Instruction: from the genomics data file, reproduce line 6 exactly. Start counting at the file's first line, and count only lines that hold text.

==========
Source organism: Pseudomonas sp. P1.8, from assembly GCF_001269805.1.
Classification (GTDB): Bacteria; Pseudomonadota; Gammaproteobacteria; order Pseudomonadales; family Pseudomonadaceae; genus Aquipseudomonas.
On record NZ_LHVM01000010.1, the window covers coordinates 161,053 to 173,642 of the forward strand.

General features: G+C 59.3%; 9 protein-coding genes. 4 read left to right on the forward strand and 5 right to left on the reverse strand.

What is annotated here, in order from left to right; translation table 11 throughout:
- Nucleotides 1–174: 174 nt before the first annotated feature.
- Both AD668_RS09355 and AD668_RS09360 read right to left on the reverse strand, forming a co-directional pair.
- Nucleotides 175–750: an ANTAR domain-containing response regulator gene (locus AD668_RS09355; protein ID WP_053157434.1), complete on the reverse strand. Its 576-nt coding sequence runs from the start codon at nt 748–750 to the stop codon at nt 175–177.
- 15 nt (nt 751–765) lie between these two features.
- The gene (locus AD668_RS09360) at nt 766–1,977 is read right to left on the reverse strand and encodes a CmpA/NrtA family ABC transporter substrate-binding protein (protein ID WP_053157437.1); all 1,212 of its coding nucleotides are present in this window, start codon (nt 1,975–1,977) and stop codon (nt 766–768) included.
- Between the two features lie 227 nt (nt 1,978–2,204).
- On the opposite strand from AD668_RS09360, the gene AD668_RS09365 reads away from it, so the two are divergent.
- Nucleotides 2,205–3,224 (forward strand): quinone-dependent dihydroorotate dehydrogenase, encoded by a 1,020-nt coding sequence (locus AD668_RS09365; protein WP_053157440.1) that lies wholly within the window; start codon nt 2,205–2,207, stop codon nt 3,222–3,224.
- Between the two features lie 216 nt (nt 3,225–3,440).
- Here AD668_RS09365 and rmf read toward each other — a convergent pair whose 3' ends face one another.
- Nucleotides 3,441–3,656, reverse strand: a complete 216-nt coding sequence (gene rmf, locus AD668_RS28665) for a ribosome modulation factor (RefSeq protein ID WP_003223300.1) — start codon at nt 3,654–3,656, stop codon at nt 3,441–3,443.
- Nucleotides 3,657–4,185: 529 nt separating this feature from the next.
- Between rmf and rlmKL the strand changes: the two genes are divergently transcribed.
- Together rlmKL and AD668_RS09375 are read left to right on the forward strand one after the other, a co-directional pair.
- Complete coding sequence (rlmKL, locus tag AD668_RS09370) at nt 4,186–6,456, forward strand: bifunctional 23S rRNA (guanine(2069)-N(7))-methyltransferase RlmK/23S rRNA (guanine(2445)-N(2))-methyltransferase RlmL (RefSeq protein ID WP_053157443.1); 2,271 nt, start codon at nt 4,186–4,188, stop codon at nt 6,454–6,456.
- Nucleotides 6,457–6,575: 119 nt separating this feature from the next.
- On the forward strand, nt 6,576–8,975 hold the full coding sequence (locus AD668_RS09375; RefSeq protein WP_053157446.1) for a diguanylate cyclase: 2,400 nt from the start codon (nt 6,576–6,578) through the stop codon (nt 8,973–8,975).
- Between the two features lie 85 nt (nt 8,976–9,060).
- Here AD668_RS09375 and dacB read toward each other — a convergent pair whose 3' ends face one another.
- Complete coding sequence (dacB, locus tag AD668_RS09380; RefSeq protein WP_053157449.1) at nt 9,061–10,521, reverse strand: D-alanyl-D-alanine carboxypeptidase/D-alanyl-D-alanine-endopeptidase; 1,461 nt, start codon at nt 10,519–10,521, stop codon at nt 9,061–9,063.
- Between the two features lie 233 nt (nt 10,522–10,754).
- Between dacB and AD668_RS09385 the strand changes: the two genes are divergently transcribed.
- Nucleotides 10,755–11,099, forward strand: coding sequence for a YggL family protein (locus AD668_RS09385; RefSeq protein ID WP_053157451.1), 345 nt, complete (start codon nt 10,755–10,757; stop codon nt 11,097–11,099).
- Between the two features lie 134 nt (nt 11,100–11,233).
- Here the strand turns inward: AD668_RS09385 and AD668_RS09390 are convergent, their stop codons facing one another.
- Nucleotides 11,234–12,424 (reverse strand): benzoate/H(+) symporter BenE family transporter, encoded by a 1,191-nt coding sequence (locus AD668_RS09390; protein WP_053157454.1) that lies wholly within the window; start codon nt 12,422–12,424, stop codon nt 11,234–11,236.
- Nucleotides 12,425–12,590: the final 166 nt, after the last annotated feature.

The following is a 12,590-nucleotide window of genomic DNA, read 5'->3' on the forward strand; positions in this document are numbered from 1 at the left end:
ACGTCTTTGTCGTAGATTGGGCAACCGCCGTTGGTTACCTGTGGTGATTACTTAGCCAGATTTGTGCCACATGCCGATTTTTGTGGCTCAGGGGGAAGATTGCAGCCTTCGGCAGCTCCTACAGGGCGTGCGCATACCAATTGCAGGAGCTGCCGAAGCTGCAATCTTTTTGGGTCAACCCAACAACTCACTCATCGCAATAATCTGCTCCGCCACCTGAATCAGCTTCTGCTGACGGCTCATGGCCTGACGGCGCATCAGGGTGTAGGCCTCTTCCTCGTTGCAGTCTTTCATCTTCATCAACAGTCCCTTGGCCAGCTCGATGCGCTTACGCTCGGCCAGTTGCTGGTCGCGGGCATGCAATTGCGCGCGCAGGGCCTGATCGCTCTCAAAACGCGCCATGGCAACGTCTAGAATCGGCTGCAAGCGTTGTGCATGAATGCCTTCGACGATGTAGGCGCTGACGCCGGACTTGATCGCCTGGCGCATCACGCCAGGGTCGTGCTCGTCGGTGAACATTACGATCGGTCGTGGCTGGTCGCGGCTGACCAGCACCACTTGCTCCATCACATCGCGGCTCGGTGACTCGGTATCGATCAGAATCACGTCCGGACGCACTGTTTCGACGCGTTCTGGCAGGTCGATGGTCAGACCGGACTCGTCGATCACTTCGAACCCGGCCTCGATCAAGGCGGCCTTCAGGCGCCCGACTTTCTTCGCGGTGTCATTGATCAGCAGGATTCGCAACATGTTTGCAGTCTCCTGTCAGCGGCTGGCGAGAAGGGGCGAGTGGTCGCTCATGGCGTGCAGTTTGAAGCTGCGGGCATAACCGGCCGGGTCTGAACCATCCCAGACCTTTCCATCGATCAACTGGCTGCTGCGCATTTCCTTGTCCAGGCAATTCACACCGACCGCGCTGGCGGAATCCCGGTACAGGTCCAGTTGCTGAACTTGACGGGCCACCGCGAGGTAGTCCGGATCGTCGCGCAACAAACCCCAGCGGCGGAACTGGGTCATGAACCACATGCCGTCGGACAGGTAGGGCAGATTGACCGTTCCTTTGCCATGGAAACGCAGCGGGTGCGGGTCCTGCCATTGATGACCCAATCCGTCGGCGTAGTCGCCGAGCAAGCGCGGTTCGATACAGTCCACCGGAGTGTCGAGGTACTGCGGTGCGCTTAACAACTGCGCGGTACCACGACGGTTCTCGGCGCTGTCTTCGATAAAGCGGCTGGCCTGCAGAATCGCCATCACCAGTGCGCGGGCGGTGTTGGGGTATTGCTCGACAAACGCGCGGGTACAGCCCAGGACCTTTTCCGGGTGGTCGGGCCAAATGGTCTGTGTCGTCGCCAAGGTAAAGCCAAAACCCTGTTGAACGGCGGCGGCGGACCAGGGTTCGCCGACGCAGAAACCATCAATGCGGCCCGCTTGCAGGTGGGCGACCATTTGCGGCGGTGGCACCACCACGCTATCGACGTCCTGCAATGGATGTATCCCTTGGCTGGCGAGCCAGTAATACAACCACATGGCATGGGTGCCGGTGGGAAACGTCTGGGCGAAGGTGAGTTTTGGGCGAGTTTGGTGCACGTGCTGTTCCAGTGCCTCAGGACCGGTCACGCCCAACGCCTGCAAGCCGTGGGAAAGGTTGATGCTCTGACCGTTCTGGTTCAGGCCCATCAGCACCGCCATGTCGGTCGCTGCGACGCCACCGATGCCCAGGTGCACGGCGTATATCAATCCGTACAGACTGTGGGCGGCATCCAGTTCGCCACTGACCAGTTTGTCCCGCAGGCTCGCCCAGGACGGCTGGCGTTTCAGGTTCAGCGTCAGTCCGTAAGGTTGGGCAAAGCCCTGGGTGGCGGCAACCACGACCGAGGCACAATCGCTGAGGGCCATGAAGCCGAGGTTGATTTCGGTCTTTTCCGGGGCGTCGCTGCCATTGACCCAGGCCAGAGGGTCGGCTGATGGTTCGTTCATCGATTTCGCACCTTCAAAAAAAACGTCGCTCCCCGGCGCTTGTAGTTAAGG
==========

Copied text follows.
- Nucleotides 1–174: 174 nt before the first annotated feature.